Wednesday, November 19, 2008

A Western Butterfly



The Western Swallowtail butterfly is found from British Columbia to northern Baja and all the way east to North Dakota. Often mistaken for monarchs, they're actually yellow with black stripes, not orange like the monarchs. They have distictive orange and blue spots near their tails and are one of the largest butterflies.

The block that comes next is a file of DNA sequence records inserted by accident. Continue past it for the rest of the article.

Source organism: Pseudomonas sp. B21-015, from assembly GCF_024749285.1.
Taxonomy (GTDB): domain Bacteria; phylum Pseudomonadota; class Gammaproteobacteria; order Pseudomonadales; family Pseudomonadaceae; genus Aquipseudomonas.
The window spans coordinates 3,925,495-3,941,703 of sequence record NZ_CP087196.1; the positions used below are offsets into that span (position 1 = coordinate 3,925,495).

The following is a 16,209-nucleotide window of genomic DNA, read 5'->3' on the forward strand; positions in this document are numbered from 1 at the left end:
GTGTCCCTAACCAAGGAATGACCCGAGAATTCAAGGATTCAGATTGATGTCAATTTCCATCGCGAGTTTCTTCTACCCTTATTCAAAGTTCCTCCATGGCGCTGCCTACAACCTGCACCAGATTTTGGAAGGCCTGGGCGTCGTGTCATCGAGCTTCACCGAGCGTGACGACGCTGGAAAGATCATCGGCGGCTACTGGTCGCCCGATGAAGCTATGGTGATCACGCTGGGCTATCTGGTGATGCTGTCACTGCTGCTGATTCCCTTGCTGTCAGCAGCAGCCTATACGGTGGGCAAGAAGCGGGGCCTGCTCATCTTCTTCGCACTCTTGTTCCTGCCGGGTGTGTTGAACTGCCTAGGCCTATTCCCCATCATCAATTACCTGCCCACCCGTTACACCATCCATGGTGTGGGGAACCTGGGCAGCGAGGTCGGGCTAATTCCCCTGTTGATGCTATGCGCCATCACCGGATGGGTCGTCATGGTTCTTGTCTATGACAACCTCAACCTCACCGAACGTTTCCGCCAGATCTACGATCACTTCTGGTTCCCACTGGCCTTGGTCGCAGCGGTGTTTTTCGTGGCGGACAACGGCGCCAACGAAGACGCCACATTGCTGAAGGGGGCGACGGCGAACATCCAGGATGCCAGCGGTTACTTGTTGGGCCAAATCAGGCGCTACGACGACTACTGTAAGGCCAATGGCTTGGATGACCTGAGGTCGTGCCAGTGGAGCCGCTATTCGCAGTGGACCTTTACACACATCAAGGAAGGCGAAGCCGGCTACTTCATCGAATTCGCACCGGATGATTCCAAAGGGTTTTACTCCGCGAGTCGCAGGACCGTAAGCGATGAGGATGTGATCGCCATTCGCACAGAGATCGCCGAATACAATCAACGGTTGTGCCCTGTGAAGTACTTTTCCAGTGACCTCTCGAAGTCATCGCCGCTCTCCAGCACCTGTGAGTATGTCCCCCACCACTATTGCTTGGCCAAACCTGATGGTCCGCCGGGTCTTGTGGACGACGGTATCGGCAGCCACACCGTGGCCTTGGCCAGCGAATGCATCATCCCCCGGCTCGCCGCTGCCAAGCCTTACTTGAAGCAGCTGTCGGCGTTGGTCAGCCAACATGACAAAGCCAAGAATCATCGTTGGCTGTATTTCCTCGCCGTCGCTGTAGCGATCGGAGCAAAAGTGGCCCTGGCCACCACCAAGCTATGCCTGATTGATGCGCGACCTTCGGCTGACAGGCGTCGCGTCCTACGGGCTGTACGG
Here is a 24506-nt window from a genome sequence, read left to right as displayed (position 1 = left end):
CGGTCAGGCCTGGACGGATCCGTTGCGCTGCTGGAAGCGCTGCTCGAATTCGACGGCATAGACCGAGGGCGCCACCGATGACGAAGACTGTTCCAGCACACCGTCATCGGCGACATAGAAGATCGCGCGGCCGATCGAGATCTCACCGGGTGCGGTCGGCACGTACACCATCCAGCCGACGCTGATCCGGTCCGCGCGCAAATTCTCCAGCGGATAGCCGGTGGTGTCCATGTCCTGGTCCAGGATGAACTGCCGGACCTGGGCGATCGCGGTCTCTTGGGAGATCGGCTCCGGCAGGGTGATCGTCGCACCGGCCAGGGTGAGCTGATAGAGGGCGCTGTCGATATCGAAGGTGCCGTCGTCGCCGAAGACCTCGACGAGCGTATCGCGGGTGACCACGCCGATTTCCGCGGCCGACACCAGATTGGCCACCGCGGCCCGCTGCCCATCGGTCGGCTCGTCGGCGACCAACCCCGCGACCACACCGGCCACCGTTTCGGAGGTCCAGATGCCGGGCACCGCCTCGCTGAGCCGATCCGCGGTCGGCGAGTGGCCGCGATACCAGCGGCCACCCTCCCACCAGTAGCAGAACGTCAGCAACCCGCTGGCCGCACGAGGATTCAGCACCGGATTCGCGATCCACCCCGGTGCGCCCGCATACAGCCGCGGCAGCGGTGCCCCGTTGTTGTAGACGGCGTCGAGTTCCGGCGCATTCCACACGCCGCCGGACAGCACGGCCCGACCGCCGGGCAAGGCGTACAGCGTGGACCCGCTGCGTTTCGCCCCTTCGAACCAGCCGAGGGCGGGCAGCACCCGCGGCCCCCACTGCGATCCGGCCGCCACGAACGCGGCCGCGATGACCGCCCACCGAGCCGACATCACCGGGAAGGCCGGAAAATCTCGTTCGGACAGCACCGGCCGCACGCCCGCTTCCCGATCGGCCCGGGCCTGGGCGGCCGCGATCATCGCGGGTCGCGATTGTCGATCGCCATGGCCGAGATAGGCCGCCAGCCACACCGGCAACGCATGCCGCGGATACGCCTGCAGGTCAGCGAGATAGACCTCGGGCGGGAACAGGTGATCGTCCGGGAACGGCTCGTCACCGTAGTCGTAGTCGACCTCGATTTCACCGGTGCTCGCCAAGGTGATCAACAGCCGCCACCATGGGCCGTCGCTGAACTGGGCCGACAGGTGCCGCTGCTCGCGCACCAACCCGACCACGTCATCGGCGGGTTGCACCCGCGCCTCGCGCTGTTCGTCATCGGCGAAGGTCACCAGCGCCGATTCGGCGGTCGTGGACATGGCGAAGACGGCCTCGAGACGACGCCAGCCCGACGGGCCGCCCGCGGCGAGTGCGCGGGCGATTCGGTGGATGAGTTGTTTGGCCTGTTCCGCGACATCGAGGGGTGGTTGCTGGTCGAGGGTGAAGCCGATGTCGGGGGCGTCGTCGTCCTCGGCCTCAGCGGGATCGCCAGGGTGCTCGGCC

They frequent rural woodlands and suburban gardens, but prefer moist canyons. As caterpillars, they are especially partial to California sycamores, cottonwoods, alders and willows, all deciduous trees that grow in riparian habitats. They will alight at the edge of streams to sip water. You can attract these beauties to your garden by planting salvia, penstemon, zinnias and thistles.

No comments: